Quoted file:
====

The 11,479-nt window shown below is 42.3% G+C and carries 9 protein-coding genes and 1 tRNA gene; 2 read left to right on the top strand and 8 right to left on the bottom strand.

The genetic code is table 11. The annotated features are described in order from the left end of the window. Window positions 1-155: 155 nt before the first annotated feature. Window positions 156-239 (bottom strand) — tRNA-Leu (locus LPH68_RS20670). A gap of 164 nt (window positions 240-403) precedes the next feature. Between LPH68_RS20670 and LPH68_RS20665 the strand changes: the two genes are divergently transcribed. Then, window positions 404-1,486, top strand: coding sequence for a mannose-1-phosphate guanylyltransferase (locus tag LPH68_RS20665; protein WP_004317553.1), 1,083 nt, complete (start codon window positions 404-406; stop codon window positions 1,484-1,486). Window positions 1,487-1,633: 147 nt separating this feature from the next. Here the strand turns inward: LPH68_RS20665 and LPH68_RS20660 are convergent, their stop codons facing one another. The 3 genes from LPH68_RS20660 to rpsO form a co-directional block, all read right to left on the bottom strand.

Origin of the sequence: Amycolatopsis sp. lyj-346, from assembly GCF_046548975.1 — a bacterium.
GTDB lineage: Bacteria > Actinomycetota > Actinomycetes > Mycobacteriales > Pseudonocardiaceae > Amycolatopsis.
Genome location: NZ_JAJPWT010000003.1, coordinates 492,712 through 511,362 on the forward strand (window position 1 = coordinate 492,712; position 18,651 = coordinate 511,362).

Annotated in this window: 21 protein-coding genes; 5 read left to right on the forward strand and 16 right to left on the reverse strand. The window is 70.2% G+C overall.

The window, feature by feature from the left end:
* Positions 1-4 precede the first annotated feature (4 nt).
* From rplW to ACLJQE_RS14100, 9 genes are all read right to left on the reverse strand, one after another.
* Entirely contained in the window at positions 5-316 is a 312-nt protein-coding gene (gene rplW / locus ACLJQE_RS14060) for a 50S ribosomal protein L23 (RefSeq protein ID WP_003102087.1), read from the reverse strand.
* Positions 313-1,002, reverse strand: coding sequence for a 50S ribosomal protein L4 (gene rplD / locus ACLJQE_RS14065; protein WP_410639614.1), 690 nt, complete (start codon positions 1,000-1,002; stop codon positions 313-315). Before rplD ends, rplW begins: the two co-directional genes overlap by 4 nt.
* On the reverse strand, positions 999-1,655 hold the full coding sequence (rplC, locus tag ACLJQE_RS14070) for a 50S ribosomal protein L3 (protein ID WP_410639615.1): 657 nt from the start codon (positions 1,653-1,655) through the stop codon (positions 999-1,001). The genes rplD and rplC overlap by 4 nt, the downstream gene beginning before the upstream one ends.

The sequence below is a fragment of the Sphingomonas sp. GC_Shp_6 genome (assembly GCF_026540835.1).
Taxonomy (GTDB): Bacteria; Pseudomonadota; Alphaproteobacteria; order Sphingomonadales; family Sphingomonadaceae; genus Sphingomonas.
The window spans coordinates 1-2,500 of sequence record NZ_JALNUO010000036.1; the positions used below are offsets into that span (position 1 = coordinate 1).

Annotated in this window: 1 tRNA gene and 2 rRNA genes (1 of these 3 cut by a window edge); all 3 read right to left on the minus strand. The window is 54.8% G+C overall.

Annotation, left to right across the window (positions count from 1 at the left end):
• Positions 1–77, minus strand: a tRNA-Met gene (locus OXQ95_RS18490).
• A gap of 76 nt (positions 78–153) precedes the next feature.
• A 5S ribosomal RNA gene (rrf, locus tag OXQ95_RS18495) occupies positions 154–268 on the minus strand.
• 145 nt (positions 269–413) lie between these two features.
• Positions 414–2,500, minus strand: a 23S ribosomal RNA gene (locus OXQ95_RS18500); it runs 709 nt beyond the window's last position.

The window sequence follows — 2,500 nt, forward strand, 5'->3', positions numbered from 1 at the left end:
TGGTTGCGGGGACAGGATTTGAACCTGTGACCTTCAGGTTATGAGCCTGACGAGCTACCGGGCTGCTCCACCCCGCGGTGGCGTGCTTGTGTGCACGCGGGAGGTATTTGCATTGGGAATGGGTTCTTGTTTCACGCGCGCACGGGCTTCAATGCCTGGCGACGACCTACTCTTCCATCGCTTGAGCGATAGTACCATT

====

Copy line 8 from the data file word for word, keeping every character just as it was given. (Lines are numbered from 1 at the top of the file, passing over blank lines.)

* Positions 1-4 precede the first annotated feature (4 nt).